Up and about at 5.30 this morning for no particular reason apart from being awake and needing to rinse knackered eye with warm water and cotton wool,to early for any constructive pottering about, quiet pottering about is most unsatifactory as one needs to either whistle or hum to be taken seriously by other potterer. Made a cuppa whilst very quietly humming the Red Flag for some reason. Up the workers!!
Patience Mr D, patience. 'Ere you know it, you'll no longer be doing yer Nelson impersonation.
I see from the news that Greece has been given money so that it can pay money to foreign banks. Start the stopwatch for the next crisis point.
On this day in 2008 The death of Sunny Lowry, the first British woman to swim the English Channel (1933). She was berated as being a 'harlot' as her light two-piece suit, which was considered very daring at the time, bared her knees.
Mackerel for breakfast. Repeating mackerel for the rest of the morning.
I recently heard a 'water expert' stating that the transfer of water could only be carried out over around 100 miles
Someone should tell Old Man River. Since He hasn't heard about, He just keeps rolling along.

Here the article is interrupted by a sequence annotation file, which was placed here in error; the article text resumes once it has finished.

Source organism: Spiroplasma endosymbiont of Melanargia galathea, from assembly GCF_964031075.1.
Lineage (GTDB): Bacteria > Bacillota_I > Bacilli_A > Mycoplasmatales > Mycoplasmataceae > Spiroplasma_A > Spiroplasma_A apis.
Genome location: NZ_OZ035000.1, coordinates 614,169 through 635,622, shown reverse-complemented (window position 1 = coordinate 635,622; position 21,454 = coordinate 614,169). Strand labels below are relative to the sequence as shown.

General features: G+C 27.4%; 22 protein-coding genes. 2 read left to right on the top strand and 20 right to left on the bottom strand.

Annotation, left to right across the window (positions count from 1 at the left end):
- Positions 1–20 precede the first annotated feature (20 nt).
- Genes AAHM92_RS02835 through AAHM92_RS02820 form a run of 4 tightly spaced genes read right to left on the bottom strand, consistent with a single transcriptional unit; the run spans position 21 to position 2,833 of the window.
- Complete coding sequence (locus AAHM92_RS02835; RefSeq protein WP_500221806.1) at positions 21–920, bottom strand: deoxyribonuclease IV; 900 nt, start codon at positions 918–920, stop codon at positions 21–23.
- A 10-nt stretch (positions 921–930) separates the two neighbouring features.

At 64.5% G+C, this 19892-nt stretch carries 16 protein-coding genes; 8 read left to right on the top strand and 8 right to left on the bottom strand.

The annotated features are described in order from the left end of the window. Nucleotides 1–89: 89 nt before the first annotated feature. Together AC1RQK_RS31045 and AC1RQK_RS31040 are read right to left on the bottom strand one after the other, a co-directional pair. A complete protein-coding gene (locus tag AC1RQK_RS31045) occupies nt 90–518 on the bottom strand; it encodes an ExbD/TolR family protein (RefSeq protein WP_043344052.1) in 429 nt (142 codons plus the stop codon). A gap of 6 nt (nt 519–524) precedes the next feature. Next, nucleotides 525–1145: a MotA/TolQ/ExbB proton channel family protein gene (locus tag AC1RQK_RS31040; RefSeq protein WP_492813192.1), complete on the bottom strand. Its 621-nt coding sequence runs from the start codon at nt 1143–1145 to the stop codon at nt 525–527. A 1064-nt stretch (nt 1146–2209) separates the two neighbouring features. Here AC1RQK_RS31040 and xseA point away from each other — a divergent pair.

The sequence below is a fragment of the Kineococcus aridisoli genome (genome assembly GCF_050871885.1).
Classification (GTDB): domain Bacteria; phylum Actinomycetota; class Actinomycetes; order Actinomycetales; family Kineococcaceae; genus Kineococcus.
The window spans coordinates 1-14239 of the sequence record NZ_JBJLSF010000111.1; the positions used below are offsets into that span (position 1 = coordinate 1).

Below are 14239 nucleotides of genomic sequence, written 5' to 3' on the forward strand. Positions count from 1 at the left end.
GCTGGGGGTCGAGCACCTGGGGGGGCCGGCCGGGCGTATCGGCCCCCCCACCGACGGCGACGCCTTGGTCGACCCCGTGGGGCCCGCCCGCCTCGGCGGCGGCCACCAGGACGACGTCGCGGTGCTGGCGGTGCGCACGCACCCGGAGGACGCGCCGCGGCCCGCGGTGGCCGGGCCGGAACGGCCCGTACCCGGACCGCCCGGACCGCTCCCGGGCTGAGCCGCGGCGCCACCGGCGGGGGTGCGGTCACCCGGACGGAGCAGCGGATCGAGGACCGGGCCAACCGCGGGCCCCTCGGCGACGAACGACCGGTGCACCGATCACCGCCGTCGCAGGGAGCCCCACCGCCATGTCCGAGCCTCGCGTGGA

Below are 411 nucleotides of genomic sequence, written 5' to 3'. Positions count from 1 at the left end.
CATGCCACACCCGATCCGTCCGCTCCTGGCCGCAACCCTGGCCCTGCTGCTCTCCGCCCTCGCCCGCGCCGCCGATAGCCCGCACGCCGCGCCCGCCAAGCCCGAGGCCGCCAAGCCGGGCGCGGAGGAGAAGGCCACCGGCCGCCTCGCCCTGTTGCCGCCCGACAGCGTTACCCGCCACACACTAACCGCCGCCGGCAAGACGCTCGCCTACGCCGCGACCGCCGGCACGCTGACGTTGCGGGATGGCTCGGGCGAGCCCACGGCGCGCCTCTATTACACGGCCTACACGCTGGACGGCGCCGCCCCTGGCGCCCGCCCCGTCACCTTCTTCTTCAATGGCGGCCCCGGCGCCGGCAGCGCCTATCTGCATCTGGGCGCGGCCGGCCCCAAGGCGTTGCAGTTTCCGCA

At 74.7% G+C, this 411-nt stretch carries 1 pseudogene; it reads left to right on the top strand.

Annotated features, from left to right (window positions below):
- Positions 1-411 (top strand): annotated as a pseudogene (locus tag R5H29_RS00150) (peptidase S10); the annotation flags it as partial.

In Britain we use on average 150l per person per day. This has tripled from what we used in the 1950s.
Tripled? Only tripled? Goodness me, I shower every day and wash (including behind the ears, Mum!) a couple of times more. In the fifties we flannel washed every morning and had a bath in the zinc tub every Friday night, whether we needed it or not - sharing the water!
Only Pit-Yackers had a bath every day, when they got home from the pit, via the pub.
What I'd like to know is how come we've only tripled our consumption? Because we have less industry using up the water, thats how. Its not domestic consumption that uses all the water.
Its not domestic consumption that uses all the water.
Agreed BS. The tripling refers to personal consumption as far as I'm aware. I may have read it wrong though. The point I was trying to make was that you can't keep throwing people into the SE of the country and not expect problems with the water supplies. Industry does of course use a lots of water but how the equations balance out over the 50 years of population growth and the demise of heavy industry over the same period I don't know. It would be interesting to find out.